# Voltage to Frequency Conversion ADC

Since an analog to digital converter ends up producing a number, wouldn't it be convenient if we could simply count something and have that something proportional to the potential being measured? A voltage to frequency converter ADC does just that. A voltage is integrated until it reaches some pre-set threshold, at which point a comparator trips, doing 2 things:

1) short circuit the capacitor, resetting the integrator to zero.

2) produce a pulse that is counted.

Here' the circuit.

V to F converters integrate noise, and so are useful under circumstances similar to dual slope units. V to F ADCs are precise, accurate, simple, and inexpensive. The precision is directly proportional to the time over which counting occurs, and inversely proportional to the time required to integrate a single count.

If we count pulses for a fixed period of time, then we know how often the comparator tripped during that time. Suppose we want to display 1.000 for a 1 V input, and suppose we look at the input for 1.000 s. Then we'd want the comparator to trip 1000 times per second. Further, suppose the comparator is set up to trip at a potential of 5 V (chosen just so it's not the same as the input potential; in fact, this potential can be anything we like as long as we know it in advance). Then a 1 V input should integrate to 5 V in 1 ms. In the dual slope module, we explained how integrators work. From the argument there, the RC time constant of the integrator is set by Vout = - VinT/(RC). Ignoring sign, 5 V = 1 V * 1 ms/RC.
RC = 1 ms/5 = 200 μs. For R = 1 kΩ, C = 0.2 μF. Changing the expected magnitude of the input voltage or the number of significant figures desired may mean a different integration time, R, or C value, but for a wide range of inputs the integrate, short, count, repeat cycle works well. The first very high resolution (up to 6 digits or ~ 20 bits) ADCs worked on this principle.

The non-idealities of a V to F converter are dependent on the design strategy. Let's start the simplest approach. Here, we do nothing to compensate for the time required to fully discharge the capacitor; the time while the capacitor is discharging called "dead time." The bigger the resistance of the switch used to short the capacitor, the longer the switch must be closed. Alternatively, if the switch isn't closed for long enough, there will be residual potential on the integrator, and the time to integrate to threshold will be reduced. In practice, if one knows how long the switch is closed, one knows how long the dead time is, and a correction factor may be computed.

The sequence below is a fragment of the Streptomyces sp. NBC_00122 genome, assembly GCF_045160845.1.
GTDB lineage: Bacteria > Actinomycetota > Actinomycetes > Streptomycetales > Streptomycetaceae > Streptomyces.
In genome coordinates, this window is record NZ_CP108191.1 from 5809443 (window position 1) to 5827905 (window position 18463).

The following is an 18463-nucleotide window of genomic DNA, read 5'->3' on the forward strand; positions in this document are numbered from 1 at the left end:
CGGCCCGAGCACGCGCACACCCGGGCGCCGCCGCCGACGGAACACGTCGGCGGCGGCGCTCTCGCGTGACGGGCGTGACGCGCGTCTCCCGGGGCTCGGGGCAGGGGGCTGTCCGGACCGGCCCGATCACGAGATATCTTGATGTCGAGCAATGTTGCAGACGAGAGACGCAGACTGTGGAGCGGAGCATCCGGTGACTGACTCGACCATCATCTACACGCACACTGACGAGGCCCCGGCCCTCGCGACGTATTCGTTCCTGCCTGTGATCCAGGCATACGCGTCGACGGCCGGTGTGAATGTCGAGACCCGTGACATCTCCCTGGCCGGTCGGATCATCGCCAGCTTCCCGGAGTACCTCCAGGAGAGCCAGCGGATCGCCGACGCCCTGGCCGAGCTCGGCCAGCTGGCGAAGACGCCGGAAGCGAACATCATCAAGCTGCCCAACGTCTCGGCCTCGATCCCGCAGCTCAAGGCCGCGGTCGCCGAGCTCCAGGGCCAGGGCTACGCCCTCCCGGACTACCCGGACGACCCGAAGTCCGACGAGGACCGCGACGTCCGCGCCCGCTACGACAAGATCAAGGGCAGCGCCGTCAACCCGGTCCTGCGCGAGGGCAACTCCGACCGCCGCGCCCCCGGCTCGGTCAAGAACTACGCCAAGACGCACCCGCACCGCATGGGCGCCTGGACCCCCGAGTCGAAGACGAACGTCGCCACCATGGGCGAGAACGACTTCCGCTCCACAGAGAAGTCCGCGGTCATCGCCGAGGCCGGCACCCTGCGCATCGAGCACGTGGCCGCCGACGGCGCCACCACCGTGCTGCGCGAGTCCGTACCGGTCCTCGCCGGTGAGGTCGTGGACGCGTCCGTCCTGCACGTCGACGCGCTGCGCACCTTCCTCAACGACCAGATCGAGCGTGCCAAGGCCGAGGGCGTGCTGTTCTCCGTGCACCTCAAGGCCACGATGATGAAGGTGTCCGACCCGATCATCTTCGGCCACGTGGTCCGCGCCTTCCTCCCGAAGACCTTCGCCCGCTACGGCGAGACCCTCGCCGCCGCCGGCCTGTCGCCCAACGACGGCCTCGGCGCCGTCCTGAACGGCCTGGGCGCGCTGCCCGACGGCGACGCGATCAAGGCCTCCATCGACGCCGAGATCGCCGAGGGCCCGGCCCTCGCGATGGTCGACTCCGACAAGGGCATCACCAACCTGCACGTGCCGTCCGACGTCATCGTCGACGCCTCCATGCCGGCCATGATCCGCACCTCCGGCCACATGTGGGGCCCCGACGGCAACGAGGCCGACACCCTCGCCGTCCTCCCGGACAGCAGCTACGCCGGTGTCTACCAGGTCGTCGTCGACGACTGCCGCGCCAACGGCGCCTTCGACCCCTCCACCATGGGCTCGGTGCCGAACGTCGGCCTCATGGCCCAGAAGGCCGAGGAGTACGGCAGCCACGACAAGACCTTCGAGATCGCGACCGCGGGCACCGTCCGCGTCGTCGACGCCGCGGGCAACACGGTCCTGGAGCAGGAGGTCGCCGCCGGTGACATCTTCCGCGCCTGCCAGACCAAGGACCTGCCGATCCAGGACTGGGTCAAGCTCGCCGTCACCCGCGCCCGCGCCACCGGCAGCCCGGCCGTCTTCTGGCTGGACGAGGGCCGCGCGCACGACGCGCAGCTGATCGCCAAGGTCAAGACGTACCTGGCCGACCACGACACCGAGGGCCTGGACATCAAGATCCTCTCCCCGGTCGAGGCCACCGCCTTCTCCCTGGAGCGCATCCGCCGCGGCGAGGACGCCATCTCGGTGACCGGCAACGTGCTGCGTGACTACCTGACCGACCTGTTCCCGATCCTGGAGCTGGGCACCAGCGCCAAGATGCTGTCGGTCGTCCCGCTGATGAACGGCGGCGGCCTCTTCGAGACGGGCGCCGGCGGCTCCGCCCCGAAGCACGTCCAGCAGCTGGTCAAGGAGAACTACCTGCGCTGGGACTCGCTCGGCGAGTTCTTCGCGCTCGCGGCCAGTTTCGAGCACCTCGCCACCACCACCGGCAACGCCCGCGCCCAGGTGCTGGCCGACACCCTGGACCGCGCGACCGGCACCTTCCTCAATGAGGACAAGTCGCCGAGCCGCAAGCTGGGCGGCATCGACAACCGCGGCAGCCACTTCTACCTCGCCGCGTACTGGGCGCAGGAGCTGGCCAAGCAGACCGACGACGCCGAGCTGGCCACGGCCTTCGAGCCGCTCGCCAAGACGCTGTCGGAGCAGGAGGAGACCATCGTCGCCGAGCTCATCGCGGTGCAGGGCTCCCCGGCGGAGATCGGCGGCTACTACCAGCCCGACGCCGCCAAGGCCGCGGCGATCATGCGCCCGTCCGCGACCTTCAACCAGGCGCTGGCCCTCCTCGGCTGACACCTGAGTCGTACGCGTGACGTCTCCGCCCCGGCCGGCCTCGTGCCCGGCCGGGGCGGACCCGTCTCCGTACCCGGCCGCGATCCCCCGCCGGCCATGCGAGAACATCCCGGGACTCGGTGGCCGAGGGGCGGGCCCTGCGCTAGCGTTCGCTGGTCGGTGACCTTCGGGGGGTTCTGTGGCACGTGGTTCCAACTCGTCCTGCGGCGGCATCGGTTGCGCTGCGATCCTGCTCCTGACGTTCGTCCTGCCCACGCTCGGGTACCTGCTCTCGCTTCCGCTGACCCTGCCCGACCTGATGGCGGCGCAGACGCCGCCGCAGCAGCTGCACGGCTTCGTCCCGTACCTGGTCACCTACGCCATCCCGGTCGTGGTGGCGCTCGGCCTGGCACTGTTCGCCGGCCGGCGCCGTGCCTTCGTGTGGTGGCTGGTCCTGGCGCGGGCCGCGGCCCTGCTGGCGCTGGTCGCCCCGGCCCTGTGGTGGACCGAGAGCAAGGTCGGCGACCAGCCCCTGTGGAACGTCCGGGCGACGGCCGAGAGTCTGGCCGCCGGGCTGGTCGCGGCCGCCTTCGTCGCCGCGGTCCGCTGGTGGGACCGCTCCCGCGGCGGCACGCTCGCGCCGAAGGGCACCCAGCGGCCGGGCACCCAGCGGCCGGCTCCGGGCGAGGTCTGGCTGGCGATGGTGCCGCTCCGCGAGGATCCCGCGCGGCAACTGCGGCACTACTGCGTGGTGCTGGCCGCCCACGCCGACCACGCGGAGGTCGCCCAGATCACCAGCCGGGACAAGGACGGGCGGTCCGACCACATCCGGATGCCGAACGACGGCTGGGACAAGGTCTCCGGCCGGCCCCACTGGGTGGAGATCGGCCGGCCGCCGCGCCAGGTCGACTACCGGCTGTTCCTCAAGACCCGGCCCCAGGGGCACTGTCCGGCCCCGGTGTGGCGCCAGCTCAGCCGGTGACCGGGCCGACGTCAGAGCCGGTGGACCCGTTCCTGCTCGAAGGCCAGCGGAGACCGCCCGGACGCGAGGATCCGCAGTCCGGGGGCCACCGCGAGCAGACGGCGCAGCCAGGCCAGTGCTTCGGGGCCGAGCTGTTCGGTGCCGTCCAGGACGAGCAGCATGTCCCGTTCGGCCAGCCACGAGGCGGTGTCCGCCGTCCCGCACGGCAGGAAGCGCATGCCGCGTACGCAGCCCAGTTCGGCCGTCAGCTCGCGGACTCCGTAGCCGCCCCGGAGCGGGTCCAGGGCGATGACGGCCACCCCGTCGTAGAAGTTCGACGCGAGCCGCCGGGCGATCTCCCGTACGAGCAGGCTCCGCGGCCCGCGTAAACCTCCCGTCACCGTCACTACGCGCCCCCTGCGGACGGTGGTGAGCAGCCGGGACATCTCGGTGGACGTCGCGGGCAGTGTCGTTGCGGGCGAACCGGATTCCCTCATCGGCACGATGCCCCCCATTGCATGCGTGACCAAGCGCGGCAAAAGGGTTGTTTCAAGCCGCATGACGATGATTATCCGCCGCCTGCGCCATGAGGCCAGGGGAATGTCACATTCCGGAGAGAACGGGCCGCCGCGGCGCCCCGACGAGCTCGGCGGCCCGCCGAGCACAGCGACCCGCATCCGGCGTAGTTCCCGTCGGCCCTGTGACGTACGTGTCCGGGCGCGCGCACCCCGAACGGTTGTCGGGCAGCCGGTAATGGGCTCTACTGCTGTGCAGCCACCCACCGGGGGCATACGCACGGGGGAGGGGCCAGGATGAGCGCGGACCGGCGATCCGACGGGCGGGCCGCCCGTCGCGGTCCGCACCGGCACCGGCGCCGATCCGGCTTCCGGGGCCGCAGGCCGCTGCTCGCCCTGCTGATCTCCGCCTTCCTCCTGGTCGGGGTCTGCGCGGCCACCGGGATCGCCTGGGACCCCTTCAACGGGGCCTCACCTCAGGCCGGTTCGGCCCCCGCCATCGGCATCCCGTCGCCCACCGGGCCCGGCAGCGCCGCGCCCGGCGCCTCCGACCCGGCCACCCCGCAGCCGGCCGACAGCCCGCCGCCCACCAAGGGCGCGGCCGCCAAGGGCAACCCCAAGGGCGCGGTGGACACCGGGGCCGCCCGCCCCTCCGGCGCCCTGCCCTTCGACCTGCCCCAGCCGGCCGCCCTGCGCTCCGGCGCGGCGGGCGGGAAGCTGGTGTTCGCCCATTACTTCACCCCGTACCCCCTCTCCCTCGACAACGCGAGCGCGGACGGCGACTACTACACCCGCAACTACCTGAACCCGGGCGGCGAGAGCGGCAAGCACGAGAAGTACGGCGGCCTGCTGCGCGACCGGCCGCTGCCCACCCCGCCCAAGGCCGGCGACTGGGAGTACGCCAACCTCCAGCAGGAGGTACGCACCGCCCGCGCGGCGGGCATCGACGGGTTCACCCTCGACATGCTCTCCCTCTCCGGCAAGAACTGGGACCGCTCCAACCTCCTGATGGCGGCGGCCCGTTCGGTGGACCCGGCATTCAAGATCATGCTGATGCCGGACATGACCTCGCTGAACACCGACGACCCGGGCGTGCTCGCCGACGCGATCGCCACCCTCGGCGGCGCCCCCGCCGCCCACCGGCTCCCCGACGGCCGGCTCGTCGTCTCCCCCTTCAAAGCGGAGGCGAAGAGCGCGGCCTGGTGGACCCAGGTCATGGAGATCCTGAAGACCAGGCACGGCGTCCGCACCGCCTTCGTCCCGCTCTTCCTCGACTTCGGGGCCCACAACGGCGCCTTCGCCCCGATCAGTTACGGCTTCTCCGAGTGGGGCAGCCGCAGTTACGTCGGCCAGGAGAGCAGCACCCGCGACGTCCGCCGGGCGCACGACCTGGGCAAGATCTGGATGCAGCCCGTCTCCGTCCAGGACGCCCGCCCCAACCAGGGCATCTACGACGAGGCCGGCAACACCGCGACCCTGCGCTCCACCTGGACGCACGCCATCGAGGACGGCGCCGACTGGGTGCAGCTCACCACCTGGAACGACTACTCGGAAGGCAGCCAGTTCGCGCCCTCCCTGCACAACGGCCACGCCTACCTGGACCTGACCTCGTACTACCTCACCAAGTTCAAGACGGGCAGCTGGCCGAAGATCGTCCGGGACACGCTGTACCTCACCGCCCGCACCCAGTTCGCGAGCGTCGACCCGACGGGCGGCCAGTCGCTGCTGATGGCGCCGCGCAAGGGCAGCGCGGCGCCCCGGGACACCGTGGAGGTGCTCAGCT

Example. Suppose the integrator in a V to F converter is shorted for 1 μs every time the comparator "hits." In 1.0000 s, the V to F counts up 9997 counts, seemingly indicating 0.9997 V. However, that means that the integrator wasn't integrating for 9997 μs or 9.997 ms. Because the apparent count rate was 1 count every 1/9997 s or once per 0.1 ms, the counter missed integrating for nearly 100 counts. The corrected count is 9997 + 100 = 10097, giving a corrected output reading of 1.0097 V, about a 1% correction.

While correction factors are easier to account for in software than in hardware, many systems account for the dead time in hardware.

Is there a way to get rid of the dead time? Yes. We can integrate in one direction until we reach one threshold level, then integrate in the opposite sense until a second threshold (possibly zero, though usually a bit above zero to avoid noise in the zero level) is reached. We continue switching back and forth, with the error due to switching time typically small compared to dead time error. We get one count for each combined up/down cycle. One might think that needing two comparators would be expensive and complex. Fortunately, early in the era of integrated circuits, the 555 timer was fabricated. It goes "High" when an input voltage is 2/3 of a reference, then switches "Low" when the input to a second input drops to 1/3 of the same reference. The reference can be the power supply potential (cheap, simple, readily available) or a separate, carefully controlled reference (more precise). Here's the circuit:

A 555 timer can toggle reliably at at least 100 kHz, so 1 s integrations can have 5 significant figures. 10 s integrations? 6 significant figures, provided only that there's no drift in the values of R, C, Vref, or the mean of Vin during this time.

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